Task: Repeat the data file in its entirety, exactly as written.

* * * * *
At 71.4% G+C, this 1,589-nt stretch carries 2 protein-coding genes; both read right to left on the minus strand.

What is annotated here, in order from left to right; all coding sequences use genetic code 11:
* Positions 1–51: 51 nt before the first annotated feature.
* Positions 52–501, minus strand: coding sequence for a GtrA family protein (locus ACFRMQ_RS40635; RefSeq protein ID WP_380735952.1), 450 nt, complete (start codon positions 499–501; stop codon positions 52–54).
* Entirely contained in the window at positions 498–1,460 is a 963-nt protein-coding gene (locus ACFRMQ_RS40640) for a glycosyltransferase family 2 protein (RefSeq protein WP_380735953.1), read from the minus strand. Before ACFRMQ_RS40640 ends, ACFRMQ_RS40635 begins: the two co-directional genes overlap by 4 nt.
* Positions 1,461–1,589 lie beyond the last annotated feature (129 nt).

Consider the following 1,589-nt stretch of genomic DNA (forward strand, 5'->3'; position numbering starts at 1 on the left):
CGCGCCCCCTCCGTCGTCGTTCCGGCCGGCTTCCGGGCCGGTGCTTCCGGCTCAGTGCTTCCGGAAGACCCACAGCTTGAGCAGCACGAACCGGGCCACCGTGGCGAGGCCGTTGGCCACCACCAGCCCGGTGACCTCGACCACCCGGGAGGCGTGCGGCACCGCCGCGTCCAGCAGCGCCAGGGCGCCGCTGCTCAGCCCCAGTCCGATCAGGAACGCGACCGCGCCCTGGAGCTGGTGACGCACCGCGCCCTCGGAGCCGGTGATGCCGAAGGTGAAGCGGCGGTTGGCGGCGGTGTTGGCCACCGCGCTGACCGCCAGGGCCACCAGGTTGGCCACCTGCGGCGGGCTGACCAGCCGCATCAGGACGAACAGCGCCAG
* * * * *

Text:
At 71.4% G+C, this 1,589-nt stretch carries 2 protein-coding genes; both read right to left on the minus strand.

What is annotated here, in order from left to right; all coding sequences use genetic code 11:
* Positions 1–51: 51 nt before the first annotated feature.
* Positions 52–501, minus strand: coding sequence for a GtrA family protein (locus ACFRMQ_RS40635; RefSeq protein ID WP_380735952.1), 450 nt, complete (start codon positions 499–501; stop codon positions 52–54).
* Entirely contained in the window at positions 498–1,460 is a 963-nt protein-coding gene (locus ACFRMQ_RS40640) for a glycosyltransferase family 2 protein (RefSeq protein WP_380735953.1), read from the minus strand. Before ACFRMQ_RS40640 ends, ACFRMQ_RS40635 begins: the two co-directional genes overlap by 4 nt.
* Positions 1,461–1,589 lie beyond the last annotated feature (129 nt).

Consider the following 1,589-nt stretch of genomic DNA (forward strand, 5'->3'; position numbering starts at 1 on the left):
CGCGCCCCCTCCGTCGTCGTTCCGGCCGGCTTCCGGGCCGGTGCTTCCGGCTCAGTGCTTCCGGAAGACCCACAGCTTGAGCAGCACGAACCGGGCCACCGTGGCGAGGCCGTTGGCCACCACCAGCCCGGTGACCTCGACCACCCGGGAGGCGTGCGGCACCGCCGCGTCCAGCAGCGCCAGGGCGCCGCTGCTCAGCCCCAGTCCGATCAGGAACGCGACCGCGCCCTGGAGCTGGTGACGCACCGCGCCCTCGGAGCCGGTGATGCCGAAGGTGAAGCGGCGGTTGGCGGCGGTGTTGGCCACCGCGCTGACCGCCAGGGCCACCAGGTTGGCCACCTGCGGCGGGCTGACCAGCCGCATCAGGACGAACAGCGCCAG